Democracy at the Seaside? by BasilRobbieReborn
Thursday, 21st May 2015 19:16 by BasilRobbieReborn
Easily the most intriguing development of the summer so far has been the announcement by the club that it is to form a Fan’s Parliament. It certainly has a nice ring to it, will be welcomed by some as an ostensibly positive move, but the devil will inevitably in the detail. You pay your money, and you take your choice.
I don’t think that many people would argue that, in principle, the notion of a Fan’s Parliament is a good one. The principle of supporter involvement in the running of clubs is well established in countries like Germany, and anything that makes English football clubs more accountable to and transparent in their dealings with their own supporters should be welcomed as a long overdue step in the right direction. Following any football club in England these days is an expensive business, and certainly at the top end of the game where the prices are highest, the feeling of remoteness and alienation from the clubs we support has never been greater.
Unfortunately, those feelings of alienation aren’t confined to the elite, and we at Blackpool know more about it than most. You could say that an initiative like this has developed with clubs like ours in mind ; but even if you like the principle, is it the right thing for Blackpool, right at this moment?
It’s difficult to say with any confidence what the right answer to the question is. Much, of course, depends upon the motives of the club in putting the idea forward. Many will see this as a further attempt to divide (and rule) the fan base. Others will see it as a fairly cynical form of appeasement offered up at season ticket selling time. And it does beg the question how an FP would fit in a landscape where the Supporter’s Trust has emerged as the main representative of the club’s support, and the main voice of the disaffected.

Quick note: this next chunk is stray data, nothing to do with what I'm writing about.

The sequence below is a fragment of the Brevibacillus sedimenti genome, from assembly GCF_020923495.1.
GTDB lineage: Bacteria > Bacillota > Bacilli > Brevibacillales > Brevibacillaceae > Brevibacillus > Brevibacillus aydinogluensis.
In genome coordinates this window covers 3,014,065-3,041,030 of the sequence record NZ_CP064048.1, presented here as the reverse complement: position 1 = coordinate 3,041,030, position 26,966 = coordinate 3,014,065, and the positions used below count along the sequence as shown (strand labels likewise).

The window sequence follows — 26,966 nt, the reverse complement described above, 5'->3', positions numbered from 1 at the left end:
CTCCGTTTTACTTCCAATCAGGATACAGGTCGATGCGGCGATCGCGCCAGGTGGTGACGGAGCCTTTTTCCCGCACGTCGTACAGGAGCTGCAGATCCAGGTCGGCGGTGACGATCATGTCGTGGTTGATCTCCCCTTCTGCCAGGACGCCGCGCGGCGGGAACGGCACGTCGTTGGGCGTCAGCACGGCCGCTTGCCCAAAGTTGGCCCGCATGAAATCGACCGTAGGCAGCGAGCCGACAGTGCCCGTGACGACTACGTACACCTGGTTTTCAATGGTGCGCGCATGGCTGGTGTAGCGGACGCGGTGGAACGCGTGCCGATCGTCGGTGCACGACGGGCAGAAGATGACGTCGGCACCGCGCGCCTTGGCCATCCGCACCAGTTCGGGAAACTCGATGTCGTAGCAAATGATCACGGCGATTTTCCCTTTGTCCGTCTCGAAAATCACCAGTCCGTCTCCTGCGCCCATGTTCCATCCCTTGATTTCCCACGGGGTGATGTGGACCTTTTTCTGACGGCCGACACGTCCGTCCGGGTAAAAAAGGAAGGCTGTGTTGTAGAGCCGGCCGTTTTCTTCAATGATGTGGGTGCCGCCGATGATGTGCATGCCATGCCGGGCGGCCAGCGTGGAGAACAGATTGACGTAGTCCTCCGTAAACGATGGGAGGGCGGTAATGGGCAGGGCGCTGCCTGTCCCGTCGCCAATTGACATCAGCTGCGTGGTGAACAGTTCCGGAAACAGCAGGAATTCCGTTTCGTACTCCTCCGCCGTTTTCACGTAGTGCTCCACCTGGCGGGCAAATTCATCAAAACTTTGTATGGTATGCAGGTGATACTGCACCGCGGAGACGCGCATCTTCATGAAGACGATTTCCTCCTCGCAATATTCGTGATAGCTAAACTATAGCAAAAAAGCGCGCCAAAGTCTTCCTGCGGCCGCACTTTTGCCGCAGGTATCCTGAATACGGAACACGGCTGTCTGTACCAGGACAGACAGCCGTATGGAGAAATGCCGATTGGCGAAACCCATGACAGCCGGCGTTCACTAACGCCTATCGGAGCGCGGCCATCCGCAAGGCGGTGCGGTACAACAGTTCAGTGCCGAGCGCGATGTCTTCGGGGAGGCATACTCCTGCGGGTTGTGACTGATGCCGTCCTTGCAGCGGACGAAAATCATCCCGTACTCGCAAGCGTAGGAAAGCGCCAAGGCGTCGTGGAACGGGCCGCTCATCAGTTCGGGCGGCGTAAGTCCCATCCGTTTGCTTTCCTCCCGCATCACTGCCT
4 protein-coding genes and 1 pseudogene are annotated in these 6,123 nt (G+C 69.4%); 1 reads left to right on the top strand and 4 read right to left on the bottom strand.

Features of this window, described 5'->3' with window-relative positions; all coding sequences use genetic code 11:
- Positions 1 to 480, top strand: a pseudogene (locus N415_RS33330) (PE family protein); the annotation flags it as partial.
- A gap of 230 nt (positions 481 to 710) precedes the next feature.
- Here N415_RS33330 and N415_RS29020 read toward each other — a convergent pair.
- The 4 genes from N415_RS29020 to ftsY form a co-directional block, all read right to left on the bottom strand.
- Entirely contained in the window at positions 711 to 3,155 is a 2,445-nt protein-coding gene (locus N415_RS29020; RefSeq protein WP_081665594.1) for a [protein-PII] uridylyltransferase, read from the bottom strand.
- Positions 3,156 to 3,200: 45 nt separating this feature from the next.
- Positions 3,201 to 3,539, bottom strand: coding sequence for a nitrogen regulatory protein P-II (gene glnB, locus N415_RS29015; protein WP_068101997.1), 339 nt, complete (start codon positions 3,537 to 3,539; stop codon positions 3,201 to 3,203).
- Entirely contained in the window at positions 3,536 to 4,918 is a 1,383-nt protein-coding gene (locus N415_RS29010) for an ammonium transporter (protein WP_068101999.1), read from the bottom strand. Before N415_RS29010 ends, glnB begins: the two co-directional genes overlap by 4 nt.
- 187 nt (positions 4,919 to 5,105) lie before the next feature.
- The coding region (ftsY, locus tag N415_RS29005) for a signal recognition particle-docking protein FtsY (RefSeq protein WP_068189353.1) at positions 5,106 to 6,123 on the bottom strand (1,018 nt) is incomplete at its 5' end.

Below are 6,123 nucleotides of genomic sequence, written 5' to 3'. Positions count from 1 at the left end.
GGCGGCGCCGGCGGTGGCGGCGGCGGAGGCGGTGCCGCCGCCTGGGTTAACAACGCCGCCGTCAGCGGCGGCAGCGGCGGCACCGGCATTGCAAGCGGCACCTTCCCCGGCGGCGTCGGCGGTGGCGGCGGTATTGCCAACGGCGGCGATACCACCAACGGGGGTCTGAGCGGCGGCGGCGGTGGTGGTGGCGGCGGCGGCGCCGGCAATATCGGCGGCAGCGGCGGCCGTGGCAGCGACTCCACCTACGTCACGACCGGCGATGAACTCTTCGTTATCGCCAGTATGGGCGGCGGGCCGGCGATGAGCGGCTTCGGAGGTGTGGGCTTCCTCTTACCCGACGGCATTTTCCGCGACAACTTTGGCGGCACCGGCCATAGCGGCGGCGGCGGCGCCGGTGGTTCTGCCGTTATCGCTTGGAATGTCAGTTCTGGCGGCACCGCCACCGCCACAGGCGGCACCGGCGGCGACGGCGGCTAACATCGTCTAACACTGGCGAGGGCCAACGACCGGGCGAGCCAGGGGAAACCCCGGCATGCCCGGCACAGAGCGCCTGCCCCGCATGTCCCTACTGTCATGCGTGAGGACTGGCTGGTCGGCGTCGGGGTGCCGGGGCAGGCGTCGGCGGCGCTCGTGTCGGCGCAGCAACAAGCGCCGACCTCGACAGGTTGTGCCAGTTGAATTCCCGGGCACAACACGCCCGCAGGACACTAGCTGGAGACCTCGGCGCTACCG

On the other hand, one could argue that this is the first positive signal we have seen emerging from the club that suggests that it understands that the current situation is unsustainable. Equally, one could argue that it is the first sign that the club recognises that the support as a whole has to be embraced and brought closer to the heart of the club where decisions are made.
So, there are quite a lot of unknowns. This initiative does suggest to me that the club misses the dialogue it used to have with BSA, and is looking to replace it with something else that doesn’t have all the inherent political difficulties that reaching out to BST would.
I wrote an article a couple of weeks ago suggesting that we as supporters could not indefinitely cold-shoulder the club’s management and players whist the Oystons are in situ, and that if we continued to do so, ultimately we would harm ourselves more than anyone else. I suggested that maybe it was time for the club’s support to seize what moral ground there was to be had, and demonstrate to everyone that the fight for control of the club’s future could be won in more ways than simply manning the barricades.
This therefore, feels like an opportunity to me. If it is to work though, we have to respond by putting ourselves forwards in enough numbers to give the club a good choice of people to work with. We have to demonstrate good faith in the way we approach the initiative, even if we are not confident that it will be reciprocated. If it isn’t, and this is all merely a device to buy time, we will soon know, and we will have lost very little.
By the same token, the club has to show that it is genuine in this initiative, and is willing to do symbolic things that will show good faith. It would be a good start if they were to offer BST and the Tangerine Knights the chance to put forward a slate of members who could reflect the views of their members directly into the club. Of course BST and the TKs may not wish to formally endorse the initiative. But they should be given the chance.
This will not work if the club chooses a dozen people who are known to them already, and who they instinctively feel comfortable with. Enhancing internal democracy should NEVER be a comfortable experience for any organisation , if it is doing it properly.
It has been some time now since we could all be confident that the club was planning for the long term, and that it had a strong idea of the direction in which it wanted to go. That may be for want of ideas – and I’m confident that the club’s supporters have plenty, and are articulate enough to put them forward. We may have an opportunity to do so here – I hope we give it a go.
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